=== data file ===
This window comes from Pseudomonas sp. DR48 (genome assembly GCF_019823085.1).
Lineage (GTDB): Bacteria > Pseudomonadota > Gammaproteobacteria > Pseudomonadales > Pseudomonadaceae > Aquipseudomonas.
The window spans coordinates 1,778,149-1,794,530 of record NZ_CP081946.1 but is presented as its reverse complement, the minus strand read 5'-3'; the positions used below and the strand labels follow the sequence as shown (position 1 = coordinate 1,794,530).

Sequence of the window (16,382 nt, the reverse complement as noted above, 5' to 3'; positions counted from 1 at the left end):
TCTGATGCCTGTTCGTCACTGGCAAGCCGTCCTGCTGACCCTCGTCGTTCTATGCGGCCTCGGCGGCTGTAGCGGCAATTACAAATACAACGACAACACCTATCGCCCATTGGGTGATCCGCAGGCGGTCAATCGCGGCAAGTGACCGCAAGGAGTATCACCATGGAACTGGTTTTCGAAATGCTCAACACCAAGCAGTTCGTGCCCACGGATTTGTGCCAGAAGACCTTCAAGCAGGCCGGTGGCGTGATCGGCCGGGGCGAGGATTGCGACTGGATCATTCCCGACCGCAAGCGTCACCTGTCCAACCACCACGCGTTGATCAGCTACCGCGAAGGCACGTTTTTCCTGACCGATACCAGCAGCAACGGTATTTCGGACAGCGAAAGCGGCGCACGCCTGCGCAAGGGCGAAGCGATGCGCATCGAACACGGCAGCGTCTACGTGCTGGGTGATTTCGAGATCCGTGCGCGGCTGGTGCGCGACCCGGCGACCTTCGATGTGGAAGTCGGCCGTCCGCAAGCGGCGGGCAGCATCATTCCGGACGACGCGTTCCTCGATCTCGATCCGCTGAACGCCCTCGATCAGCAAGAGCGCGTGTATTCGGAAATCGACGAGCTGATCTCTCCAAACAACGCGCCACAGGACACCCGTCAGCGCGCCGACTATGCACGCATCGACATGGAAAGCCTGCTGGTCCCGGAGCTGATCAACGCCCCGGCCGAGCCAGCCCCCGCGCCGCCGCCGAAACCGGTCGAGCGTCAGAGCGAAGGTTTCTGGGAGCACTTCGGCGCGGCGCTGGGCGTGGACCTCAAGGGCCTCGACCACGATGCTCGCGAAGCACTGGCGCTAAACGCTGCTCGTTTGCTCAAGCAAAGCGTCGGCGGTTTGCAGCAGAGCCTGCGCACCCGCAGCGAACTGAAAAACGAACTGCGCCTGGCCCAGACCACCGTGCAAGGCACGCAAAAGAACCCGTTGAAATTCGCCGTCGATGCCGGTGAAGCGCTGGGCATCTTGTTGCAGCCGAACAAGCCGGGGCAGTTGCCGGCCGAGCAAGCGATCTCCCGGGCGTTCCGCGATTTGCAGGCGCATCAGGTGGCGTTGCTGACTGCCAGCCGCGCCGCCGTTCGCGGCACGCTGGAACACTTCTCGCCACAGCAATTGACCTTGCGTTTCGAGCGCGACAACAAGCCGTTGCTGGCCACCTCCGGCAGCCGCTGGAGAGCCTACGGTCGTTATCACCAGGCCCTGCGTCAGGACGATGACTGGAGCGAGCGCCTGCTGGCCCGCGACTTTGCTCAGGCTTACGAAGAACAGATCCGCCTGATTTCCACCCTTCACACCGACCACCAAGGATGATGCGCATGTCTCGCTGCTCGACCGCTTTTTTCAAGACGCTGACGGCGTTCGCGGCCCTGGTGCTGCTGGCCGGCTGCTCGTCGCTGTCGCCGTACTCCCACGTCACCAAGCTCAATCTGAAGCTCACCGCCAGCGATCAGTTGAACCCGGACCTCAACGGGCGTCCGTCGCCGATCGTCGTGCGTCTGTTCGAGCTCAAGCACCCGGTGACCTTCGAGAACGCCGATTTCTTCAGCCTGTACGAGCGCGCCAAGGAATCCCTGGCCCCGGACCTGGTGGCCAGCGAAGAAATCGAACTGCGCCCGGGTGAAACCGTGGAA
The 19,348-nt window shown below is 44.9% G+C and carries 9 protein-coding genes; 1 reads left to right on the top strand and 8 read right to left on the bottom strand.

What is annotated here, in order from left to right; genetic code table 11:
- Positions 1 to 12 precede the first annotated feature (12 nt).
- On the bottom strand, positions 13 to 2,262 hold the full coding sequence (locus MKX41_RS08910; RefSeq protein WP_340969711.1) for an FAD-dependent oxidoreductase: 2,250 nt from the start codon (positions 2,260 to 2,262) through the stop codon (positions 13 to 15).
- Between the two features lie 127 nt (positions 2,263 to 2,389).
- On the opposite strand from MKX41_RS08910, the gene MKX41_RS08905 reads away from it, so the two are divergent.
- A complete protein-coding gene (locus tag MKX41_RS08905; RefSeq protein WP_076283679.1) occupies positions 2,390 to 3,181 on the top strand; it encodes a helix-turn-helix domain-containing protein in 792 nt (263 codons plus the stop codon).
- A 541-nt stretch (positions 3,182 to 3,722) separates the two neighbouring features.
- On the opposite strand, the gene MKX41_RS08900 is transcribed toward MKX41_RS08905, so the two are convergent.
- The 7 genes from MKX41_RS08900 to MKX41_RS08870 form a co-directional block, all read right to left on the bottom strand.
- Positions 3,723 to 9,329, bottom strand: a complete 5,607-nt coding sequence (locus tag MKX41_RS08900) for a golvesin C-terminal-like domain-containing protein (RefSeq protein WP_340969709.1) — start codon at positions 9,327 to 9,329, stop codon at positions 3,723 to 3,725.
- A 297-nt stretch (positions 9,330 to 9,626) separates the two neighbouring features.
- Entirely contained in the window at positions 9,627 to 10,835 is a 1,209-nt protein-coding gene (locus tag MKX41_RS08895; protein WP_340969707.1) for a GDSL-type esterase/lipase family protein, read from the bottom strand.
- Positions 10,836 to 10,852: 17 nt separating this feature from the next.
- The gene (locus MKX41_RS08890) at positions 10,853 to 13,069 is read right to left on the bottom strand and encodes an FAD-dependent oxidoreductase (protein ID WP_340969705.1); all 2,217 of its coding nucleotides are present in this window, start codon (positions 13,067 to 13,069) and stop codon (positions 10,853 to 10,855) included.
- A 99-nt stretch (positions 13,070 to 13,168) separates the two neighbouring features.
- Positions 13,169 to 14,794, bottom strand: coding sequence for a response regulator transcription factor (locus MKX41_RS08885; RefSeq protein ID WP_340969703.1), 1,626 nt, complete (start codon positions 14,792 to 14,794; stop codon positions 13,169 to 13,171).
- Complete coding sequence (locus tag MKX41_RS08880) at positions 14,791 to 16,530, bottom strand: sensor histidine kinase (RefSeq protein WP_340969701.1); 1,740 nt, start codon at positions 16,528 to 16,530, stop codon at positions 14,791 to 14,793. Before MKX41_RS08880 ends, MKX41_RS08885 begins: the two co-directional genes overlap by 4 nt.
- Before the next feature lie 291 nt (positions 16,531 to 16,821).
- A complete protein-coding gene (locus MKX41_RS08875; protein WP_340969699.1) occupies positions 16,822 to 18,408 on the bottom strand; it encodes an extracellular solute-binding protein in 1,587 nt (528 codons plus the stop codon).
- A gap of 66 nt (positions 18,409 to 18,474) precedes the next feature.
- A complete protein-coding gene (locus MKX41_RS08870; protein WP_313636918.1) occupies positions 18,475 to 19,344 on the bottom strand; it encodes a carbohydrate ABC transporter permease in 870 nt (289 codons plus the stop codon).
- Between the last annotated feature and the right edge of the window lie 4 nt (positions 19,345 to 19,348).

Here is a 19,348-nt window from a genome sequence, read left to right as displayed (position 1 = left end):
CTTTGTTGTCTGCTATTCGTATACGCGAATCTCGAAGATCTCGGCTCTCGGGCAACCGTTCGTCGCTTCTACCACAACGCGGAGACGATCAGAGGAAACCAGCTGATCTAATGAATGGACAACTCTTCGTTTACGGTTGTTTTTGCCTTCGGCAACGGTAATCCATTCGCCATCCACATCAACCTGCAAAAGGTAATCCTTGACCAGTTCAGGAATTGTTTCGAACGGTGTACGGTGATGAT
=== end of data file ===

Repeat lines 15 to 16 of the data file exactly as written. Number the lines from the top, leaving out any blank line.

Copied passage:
- The 7 genes from MKX41_RS08900 to MKX41_RS08870 form a co-directional block, all read right to left on the bottom strand.
- Positions 3,723 to 9,329, bottom strand: a complete 5,607-nt coding sequence (locus tag MKX41_RS08900) for a golvesin C-terminal-like domain-containing protein (RefSeq protein WP_340969709.1) — start codon at positions 9,327 to 9,329, stop codon at positions 3,723 to 3,725.